Einstein Science Reporting for Kids
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12-Sep-2003

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Burned toast, computers and the human voice



In the future, talking to your toaster and the other programmed appliances and machines in your life might get results you want, according to the author of a Perspective article in the 12 September, 2003 issue of the journal Science. Image courtesy of AAAS.
Click here for a high resolution photograph.

Toast burns when someone turns the setting to "dark" without telling you.

What if the toaster told you how it was set? What if you told the toaster how dark to make your toast?

In the future, talking to your toaster and the other programmed appliances and machines in your life might get results you want, according to the author of a Perspective article in the 12 September, 2003 issue of the journal Science.

Lawrence Rabiner from Rutgers University in Piscataway, NJ, explains some of the ways that the spoken word, computers and people will probably get mixed together into one big multimedia environment of the not-so-distant future.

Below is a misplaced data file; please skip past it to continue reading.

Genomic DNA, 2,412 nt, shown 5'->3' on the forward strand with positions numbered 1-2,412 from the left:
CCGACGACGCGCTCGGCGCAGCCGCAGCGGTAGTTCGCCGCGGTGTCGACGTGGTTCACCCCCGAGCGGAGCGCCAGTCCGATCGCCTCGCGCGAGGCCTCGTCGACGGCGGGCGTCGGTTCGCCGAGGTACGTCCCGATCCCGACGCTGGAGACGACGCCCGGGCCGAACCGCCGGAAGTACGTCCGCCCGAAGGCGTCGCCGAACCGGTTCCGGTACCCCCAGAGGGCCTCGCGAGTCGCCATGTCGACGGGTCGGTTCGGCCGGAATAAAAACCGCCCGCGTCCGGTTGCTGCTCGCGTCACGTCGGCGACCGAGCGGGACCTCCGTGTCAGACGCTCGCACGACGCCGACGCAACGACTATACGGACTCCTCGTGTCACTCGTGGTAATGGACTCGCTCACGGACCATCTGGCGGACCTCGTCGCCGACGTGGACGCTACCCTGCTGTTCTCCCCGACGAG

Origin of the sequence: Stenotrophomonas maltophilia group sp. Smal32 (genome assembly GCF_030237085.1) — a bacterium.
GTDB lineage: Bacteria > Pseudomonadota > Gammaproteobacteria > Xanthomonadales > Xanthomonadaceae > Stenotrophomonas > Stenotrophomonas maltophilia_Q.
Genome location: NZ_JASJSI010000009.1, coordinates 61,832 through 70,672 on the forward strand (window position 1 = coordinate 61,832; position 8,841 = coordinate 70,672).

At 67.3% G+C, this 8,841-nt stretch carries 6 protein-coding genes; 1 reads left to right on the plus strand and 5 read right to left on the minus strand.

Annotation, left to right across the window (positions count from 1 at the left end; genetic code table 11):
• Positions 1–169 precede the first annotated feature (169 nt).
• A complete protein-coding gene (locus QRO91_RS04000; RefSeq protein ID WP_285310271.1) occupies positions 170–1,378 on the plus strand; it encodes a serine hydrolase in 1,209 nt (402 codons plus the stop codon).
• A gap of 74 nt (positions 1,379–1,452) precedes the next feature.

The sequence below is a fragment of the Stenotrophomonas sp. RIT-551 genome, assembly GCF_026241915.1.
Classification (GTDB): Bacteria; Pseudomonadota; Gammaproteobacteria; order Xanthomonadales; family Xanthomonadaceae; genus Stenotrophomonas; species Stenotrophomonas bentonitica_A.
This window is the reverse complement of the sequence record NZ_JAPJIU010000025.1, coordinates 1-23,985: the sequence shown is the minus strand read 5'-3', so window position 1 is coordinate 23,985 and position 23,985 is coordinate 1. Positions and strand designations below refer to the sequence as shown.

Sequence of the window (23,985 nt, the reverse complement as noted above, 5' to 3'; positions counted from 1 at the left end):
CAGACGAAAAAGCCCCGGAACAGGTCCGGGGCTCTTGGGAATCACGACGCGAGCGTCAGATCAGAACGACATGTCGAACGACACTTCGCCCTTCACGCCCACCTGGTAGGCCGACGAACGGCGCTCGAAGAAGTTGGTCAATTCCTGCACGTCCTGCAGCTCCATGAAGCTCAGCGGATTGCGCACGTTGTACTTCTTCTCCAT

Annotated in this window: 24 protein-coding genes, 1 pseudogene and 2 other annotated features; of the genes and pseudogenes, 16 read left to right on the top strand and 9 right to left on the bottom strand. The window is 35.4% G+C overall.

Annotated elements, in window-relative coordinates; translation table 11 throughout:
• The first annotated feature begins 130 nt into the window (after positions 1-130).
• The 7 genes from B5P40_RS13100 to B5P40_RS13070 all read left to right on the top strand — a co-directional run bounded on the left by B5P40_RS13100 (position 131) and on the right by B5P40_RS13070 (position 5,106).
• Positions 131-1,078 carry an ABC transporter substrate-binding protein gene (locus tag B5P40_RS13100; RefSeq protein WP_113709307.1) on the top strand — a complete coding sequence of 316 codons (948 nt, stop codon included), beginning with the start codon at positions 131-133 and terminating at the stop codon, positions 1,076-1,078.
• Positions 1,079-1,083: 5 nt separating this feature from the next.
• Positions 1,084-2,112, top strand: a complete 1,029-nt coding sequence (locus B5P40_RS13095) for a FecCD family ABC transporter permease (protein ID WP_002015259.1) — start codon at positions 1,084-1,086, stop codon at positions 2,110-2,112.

One of the key challenges, according to Rabiner, is to develop speech-processing devices that are as easy to figure out and use as telephones.

Instead of chatting with someone on another phone, however, speech and language-processing devices will help you interact with networks jam-packed with voice, audio, video, virtual reality, text-based and visual information. If your toaster-of-the-future were connected to such a network, you might give it voice commands.

In addition, you'll use your voice, and not the usernames and password that you're always forgetting, to identify yourself.

Voice conversations between humans and machines may be possible in many different situations - at home and in public.

"The opportunities for speech and language processing in services and operations are almost limitless," the author writes.

Another technology, speech coding, packages and compresses the speech signal that travels through networks without distorting the signal too much.

Finally, as communication devices shrink in size, it will be easier to use your voice instead of a bulky keyboard and mouse, the author explains.

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Science is published by AAAS, the science society.